J. Sheekey

28-32 St Matrins COurt, London, England, WC2N 4AL, United Kingdom

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J. Sheekey is a curious place in many ways. It is cramped, with a low-ceilinged, wood panelled room covered with black and white photos of famous diners. It is a long way from the glitz of Cipriani et al, yet effortlessly attracts both media celebrities and a loyal following. The key to this success are a long and appealing seafood menu, decent ingredients, generally solid execution and slick service. The last time I came here I was sat next to Liv Tyler, and tonight we were graced with the presence of actor Christian Slater and fashion designer Matthew Williamson (no doubt amongst many others who I was not trendy enough to recognise), so the pulling power of this place for the well-heeled is not in doubt.

To start with I had tiger prawns with chilli and coriander dressing, the prawns cooked properly, the dressing with a little chilli bit but well controlled (14/20). Pickled herrings were pleasant (13/20), while half a dozen langoustines were served cold in their shells with a simple mayonnaise; they were cooked properly and of good quality (14/20). The only slip in the starters were chewy razor clams, where even the chorizo and padron peppers could not conceal the rubbery texture of the clams (11/20). Smoked haddock was well made, served on colcannon with a poached egg as garnish and an enjoyable grain mustard sauce (good 14/20 level).

My haddock and chips featured a large piece of good quality haddock, in a batter that was cooked a fraction too hard in the fryer, but still perfectly pleasant. This was served with good mushy peas but surprisingly dull chips that were simply not crisp enough (overall 13/20). Best was a simple grilled Dover sole, fresh and timed very well (easily 15/20). Also good were French beans with onions as a side dish.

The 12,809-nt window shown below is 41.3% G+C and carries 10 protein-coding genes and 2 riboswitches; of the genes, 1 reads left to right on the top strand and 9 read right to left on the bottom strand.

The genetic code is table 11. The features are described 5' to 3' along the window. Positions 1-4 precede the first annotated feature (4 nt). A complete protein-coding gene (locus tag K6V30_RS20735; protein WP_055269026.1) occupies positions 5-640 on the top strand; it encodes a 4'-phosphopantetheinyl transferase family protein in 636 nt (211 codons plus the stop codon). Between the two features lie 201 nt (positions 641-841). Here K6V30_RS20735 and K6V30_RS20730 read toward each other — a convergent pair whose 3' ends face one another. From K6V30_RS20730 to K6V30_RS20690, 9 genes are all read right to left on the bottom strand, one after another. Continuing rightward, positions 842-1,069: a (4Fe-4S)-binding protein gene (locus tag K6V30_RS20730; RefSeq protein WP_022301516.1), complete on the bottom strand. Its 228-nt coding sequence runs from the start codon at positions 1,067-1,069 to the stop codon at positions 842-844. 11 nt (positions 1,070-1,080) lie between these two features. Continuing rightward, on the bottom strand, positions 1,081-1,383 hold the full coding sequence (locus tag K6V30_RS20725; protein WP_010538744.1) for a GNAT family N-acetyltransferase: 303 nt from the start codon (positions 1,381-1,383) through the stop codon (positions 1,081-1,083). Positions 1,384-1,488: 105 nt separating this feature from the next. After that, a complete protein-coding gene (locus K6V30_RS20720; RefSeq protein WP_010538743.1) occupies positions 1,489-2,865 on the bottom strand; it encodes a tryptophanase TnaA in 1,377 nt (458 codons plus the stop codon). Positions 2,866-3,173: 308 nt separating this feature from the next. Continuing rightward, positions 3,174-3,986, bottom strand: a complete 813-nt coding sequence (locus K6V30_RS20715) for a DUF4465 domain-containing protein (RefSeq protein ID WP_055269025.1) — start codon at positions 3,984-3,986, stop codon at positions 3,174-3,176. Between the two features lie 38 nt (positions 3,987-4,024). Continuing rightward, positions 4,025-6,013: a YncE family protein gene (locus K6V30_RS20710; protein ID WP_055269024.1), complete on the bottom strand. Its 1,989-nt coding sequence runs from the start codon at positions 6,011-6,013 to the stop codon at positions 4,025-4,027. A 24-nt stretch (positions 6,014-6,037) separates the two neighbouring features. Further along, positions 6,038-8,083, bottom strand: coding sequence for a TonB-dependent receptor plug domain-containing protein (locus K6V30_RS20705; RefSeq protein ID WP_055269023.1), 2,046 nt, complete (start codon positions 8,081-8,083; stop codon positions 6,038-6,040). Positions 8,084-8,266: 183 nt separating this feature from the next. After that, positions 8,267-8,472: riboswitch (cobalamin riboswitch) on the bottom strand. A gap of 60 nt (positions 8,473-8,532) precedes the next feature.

For dessert rhubarb crumble was enjoyable, with the tartness of the rhubarb not overwhelming, the crumble having good texture (14/20). Scandinavian iced berries with white chocolate is a stalwart at the Ivy and here, and my companion who is a veteran of this dish pronounced it slightly below par though still good (13/20). Honeycomb ice cream had good flavour (15/20). I am no expert on honey , but it seemed a well-made dish to me (14/20). Coffee seemed oddly bitter to me (11/20).

The wine list is manageably short, mostly French but with a few good selections from elsewhere. Mark-ups are not generous but neither are they by any means high by central London standards. A Tokaji 6 puttonyos dessert wine seemed to be barely twice retail price, for example. Starters are mostly £9 - £12, main courses vary from £12.75 to £39.50, vegetables are extra at £3.50 - £5, and desserts are £6.50 - £9. I can see why this place does well; the habits of celebrities are a mystery to me, so I have no idea why it seems a media hang-out, but I suspect the unobtrusive and careful service is at the heart of this. The rest of us can at least enjoy a decent piece of properly grilled fish in central London.

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  • alan fowle

    Comment on Sheekeys seems almost superfluous, on our last visit there this week - a Monday evening it was packed, the service was smart and efficient, you are greeted on arrival and leaving - as you should be - the food is a series of old favourites well executed the puddings never have been the star but after oysters, crab bisque - a large portion delicious taste- and lobster thermidor a pleasure plenty of lobster, sauce perfect ,chips perhaps in Andyspeak just 2/10 on this occasion- not much room for dessert. Been coming here since the start in its new form if we are undecided which new place to visit we come here and are never let down. I would have said its a banker but its a word you dare not whisper these days, lets say its reliable and fun. Occasionally they add to the old photos on the walls, the oyster bar perfect for a demi douzaine and a glass of champagne - you can normally just walk in no need to book.